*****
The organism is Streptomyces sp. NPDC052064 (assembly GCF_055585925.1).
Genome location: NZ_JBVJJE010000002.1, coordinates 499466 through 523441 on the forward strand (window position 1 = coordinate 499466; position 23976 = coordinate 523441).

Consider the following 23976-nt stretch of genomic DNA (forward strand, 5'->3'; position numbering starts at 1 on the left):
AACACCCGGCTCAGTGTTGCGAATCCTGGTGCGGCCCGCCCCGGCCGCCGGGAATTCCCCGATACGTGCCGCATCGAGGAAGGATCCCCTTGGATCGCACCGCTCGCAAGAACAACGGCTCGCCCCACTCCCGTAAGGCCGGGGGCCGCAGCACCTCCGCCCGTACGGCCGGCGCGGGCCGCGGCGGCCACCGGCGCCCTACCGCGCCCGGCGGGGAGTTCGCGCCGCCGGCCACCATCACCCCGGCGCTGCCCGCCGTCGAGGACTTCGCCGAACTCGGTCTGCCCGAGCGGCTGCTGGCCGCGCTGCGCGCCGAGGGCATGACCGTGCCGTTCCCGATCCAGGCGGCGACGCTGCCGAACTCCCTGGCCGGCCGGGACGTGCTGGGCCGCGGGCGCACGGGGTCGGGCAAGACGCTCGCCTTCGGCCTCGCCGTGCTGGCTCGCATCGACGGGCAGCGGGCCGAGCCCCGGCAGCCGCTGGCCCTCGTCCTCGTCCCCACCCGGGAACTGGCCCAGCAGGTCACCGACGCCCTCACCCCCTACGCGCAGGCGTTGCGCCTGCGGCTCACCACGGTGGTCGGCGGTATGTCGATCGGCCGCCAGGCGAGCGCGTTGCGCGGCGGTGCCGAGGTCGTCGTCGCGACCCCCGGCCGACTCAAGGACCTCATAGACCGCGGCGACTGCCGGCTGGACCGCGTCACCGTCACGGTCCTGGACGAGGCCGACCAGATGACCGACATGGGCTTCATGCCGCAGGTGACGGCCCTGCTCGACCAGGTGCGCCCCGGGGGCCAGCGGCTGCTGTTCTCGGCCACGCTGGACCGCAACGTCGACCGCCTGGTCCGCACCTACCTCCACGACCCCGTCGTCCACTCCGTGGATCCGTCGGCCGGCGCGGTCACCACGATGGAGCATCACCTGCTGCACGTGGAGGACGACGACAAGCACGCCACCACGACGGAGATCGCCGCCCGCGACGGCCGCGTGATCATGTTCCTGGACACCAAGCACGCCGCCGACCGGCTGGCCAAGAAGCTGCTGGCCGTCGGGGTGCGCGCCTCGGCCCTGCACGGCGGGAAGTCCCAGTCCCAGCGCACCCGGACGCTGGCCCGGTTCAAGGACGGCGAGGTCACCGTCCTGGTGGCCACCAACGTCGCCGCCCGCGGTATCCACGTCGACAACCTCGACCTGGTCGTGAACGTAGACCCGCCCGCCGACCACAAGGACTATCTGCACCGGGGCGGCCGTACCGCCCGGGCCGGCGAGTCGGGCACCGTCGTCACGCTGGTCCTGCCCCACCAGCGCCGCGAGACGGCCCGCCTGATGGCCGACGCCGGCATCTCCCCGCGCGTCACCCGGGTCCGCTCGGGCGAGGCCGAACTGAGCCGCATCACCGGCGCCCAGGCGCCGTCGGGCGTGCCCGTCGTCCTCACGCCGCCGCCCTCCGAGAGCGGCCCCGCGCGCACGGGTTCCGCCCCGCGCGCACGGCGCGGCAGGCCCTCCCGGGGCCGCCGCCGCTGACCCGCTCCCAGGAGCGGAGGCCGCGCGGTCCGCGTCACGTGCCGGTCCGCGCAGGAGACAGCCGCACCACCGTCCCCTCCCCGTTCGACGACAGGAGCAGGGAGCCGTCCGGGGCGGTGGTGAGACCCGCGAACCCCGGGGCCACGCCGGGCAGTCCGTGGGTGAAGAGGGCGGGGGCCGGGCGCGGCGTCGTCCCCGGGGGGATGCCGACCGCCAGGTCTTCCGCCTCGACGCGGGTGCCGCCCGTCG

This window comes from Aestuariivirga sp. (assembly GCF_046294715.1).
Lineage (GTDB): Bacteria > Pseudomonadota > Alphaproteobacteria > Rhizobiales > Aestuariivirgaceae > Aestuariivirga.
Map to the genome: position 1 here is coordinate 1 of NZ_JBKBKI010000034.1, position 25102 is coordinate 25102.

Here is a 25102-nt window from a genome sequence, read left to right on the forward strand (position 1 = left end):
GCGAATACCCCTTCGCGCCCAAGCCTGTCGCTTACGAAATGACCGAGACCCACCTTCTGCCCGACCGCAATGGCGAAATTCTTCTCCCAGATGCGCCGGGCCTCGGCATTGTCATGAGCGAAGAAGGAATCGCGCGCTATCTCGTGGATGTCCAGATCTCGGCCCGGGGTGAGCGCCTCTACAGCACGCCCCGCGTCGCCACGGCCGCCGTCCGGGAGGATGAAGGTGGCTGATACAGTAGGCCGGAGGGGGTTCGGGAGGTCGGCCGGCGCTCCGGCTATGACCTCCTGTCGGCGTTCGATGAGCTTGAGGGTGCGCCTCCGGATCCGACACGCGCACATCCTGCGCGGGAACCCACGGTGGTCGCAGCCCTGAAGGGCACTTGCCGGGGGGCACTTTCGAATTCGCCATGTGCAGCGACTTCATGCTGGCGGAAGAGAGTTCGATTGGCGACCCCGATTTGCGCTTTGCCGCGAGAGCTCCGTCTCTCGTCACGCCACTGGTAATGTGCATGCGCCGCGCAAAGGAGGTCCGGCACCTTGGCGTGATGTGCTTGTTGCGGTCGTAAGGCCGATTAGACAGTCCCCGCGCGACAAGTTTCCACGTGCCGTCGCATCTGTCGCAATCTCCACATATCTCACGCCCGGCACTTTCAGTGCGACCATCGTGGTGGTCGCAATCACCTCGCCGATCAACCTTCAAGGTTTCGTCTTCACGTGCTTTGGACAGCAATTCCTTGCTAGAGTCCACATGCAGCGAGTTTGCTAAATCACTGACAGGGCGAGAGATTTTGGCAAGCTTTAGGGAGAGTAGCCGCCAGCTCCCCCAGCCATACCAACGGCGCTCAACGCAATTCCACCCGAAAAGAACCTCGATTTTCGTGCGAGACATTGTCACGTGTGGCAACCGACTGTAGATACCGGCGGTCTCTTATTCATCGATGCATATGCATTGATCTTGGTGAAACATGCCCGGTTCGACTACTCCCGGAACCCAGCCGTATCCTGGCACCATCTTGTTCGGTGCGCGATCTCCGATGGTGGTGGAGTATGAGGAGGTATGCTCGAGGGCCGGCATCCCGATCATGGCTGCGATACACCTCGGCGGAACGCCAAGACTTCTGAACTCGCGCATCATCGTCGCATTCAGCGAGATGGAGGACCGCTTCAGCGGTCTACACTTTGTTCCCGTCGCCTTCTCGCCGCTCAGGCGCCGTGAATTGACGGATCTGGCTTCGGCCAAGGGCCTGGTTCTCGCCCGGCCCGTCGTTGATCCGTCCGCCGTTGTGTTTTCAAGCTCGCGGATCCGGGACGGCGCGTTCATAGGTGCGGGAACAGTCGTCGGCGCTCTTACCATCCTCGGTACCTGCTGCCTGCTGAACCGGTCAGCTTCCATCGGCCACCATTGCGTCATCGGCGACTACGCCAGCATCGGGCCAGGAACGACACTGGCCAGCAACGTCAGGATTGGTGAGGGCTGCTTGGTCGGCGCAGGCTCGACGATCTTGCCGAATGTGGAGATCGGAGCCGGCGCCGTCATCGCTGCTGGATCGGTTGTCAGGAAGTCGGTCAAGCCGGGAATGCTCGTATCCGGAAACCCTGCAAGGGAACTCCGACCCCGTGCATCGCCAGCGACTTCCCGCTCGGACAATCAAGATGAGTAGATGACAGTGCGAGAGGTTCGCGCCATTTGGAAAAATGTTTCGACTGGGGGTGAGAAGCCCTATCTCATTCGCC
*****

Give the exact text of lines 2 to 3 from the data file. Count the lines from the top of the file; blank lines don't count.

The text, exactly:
Genome location: NZ_JBVJJE010000002.1, coordinates 499466 through 523441 on the forward strand (window position 1 = coordinate 499466; position 23976 = coordinate 523441).

Consider the following 23976-nt stretch of genomic DNA (forward strand, 5'->3'; position numbering starts at 1 on the left):